Sunday, January 13, 2019

Recently acquired set: 1991 Fleer World Series Set (of the 1990 World Series)

There was a lot of positive response to the 1988 Fleer set of the 1987 World Series that I posted last week; I am going through the other years, too, and today we have the 1991 Fleer set of the 1990 World Series.  It is nice, especially if you're a fan of the teams involved, to have such a commemoration; it's something of a letdown that Topps didn't have a World Series set that year.
Eric Davis.
Billy Hatcher and Carney Lansford.
For all of these sets -- they're of the 1986, 1987, 1988, 1989, and 1990 World Series -- Fleer goes with a red, white, and blue color scheme.  This one is infinitely more subtle, though, compared to the set of the 1987 series, which featured bold red borders with blue bunting covered in white stars.  Fleer must have seen the World Series as a patriotic American affair; it's too bad that Fleer didn't keep making them long enough to see the Blue Jays win in 1992 and 1993, so that we could see if they'd have any kind of Canadian modifications to the theme.
Jose Canseco.
Rickey Henderson.
If I remember anything about the 1990 World Series, it's being shocked at how quick it was over.  The A's seemed so dominant, but then the Reds squashed them like bugs.  The Reds swept, with the scores 7-0, 5-4 (in 10 innings), 8-3, and 2-1.  At least two of the games were close.  The cards that feature the A's here give a sense of their talent, but the A's batted a collective .207 in the four games, to the Reds' .317.  The Reds really shut down most of the A's power; Rickey Henderson was a bright spot, batting .333 with a home run and three walks.
Chris Sabo and Carney Lansford.
Dave Stewart.
Dave Stewart lost two of the games for the A's, and the other two losses went to Mike Moore and Dennis Eckersley.  On the positive side, the games were won for the Reds by Tom Browning, Rob Dibble, and twice by Jose Rijo.  Randy Myers earned one save.  Those Reds were known for their bullpen, the Nasty Boys, and they sure did shut down the A's.  The starters shut down the A's, too.  And the Reds' bats produced.  Billy Hatcher, pictured above on one of the cards, had seven straight hits.  Hatcher batted an incredible .750 in the series, going 9-for-12 with four doubles, a triple, and two walks.  Eric Davis, Barry Larkin, Chris Sabo, and catcher Joe Oliver also turned in great perfomances.  Davis, of course, hurt himself and wasn't able to be on the field for the final win and celebration.  The team left town with him still in the hospital, unfortunately.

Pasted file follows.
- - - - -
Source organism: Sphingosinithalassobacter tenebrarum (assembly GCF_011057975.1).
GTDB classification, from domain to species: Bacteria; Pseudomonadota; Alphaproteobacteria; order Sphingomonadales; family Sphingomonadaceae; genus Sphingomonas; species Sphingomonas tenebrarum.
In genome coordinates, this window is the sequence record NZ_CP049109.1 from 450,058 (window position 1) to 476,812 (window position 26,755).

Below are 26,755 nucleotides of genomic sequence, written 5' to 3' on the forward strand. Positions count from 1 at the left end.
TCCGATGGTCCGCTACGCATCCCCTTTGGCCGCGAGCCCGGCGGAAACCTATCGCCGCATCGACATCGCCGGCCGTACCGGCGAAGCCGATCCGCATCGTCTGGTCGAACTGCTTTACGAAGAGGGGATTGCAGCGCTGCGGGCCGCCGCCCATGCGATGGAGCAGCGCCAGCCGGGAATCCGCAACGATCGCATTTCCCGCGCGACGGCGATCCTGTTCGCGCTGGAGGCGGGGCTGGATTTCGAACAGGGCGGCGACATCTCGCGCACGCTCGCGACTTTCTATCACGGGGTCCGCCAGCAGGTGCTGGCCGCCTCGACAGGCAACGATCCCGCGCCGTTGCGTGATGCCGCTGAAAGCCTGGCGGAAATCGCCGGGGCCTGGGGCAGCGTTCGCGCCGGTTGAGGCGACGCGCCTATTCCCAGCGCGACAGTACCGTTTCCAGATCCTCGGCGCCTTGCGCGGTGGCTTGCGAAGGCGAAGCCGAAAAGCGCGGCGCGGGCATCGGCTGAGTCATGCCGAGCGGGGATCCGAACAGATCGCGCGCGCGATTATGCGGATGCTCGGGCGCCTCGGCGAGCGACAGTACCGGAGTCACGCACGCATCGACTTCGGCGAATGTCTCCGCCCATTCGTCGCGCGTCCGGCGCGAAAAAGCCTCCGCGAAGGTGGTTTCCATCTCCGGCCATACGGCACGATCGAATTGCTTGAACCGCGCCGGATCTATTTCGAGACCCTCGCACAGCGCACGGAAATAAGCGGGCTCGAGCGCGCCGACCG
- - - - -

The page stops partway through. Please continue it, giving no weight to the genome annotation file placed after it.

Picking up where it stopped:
Jose Rijo.
Reds celebrate!
Pitcher Jose Rijo was the World Series MVP, despite Billy Hatcher's superb performance.  Rijo's performance was stellar, too, holding these A's to 1 earned run in 15.1 innings, to go 2-0 with a 0.59 World Series ERA.  You'd think that they could have had Hatcher and Rijo share the MVP award, the way three Dodgers shared it in 1981.

There are three more of these to go, for the 1986, 1988, and 1989 World Series.  I'll post them in the coming weeks.  Thanks for reading!


  1. I've never seen Fleer's 1990 WS cards (probably because I generally try to avoid '91 Fleer). Interesting how they got 8 cards out of a 4-game series.

    1. The other sets like this were 12 cards -- I've assumed they stepped down to 8 cards for this one because the series was so one-sided.

  2. We’re these part of the regular set or something separate?

    1. They're not part of the regular set, since they're numbered on their own (so for this set, they're numbered 1 through 8 of 8). I think the World Series sets were included in factory sets, although I'm not sure that they were in all factory sets. I have a 1990 Fleer factory set that doesn't seem to have the World Series cards. If you look on eBay, you can find some Fleer factory set boxes that say they have the World Series set as a bonus.

  3. How's the design on the card backs?

    1. I'll make another post to show the backs too.

  4. I have The 8 cards in good condition if anyone wants them